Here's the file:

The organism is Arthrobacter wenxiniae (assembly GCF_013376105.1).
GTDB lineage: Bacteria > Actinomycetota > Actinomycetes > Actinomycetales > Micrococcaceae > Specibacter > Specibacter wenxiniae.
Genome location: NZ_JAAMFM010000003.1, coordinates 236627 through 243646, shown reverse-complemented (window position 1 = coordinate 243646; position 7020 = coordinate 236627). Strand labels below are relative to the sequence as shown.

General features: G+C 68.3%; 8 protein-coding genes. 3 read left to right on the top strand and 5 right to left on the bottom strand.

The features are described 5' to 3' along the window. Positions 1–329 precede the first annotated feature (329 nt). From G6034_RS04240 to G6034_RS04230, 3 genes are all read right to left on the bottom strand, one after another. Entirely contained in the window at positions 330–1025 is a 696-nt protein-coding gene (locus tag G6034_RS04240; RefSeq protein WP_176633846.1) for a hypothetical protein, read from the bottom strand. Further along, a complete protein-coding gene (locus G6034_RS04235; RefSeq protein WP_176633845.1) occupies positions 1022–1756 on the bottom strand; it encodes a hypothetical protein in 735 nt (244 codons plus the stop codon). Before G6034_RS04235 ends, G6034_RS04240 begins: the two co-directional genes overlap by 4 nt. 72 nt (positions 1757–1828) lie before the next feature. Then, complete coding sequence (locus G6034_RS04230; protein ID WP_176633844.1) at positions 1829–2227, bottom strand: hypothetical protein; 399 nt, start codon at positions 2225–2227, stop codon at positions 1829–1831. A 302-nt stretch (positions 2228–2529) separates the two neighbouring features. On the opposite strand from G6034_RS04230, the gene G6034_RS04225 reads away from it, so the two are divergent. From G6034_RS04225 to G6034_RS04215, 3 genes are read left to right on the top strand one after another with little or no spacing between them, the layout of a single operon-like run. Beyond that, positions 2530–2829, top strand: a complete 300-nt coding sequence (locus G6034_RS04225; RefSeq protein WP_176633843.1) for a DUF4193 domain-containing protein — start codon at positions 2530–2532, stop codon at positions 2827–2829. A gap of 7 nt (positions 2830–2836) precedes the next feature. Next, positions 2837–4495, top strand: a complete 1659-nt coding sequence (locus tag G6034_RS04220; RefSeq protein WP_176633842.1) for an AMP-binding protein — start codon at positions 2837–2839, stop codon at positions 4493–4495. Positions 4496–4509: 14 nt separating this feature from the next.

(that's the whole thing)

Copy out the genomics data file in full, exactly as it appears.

The organism is Arthrobacter wenxiniae (assembly GCF_013376105.1).
GTDB lineage: Bacteria > Actinomycetota > Actinomycetes > Actinomycetales > Micrococcaceae > Specibacter > Specibacter wenxiniae.
Genome location: NZ_JAAMFM010000003.1, coordinates 236627 through 243646, shown reverse-complemented (window position 1 = coordinate 243646; position 7020 = coordinate 236627). Strand labels below are relative to the sequence as shown.

General features: G+C 68.3%; 8 protein-coding genes. 3 read left to right on the top strand and 5 right to left on the bottom strand.

The features are described 5' to 3' along the window. Positions 1–329 precede the first annotated feature (329 nt). From G6034_RS04240 to G6034_RS04230, 3 genes are all read right to left on the bottom strand, one after another. Entirely contained in the window at positions 330–1025 is a 696-nt protein-coding gene (locus tag G6034_RS04240; RefSeq protein WP_176633846.1) for a hypothetical protein, read from the bottom strand. Further along, a complete protein-coding gene (locus G6034_RS04235; RefSeq protein WP_176633845.1) occupies positions 1022–1756 on the bottom strand; it encodes a hypothetical protein in 735 nt (244 codons plus the stop codon). Before G6034_RS04235 ends, G6034_RS04240 begins: the two co-directional genes overlap by 4 nt. 72 nt (positions 1757–1828) lie before the next feature. Then, complete coding sequence (locus G6034_RS04230; protein ID WP_176633844.1) at positions 1829–2227, bottom strand: hypothetical protein; 399 nt, start codon at positions 2225–2227, stop codon at positions 1829–1831. A 302-nt stretch (positions 2228–2529) separates the two neighbouring features. On the opposite strand from G6034_RS04230, the gene G6034_RS04225 reads away from it, so the two are divergent. From G6034_RS04225 to G6034_RS04215, 3 genes are read left to right on the top strand one after another with little or no spacing between them, the layout of a single operon-like run. Beyond that, positions 2530–2829, top strand: a complete 300-nt coding sequence (locus G6034_RS04225; RefSeq protein WP_176633843.1) for a DUF4193 domain-containing protein — start codon at positions 2530–2532, stop codon at positions 2827–2829. A gap of 7 nt (positions 2830–2836) precedes the next feature. Next, positions 2837–4495, top strand: a complete 1659-nt coding sequence (locus tag G6034_RS04220; RefSeq protein WP_176633842.1) for an AMP-binding protein — start codon at positions 2837–2839, stop codon at positions 4493–4495. Positions 4496–4509: 14 nt separating this feature from the next.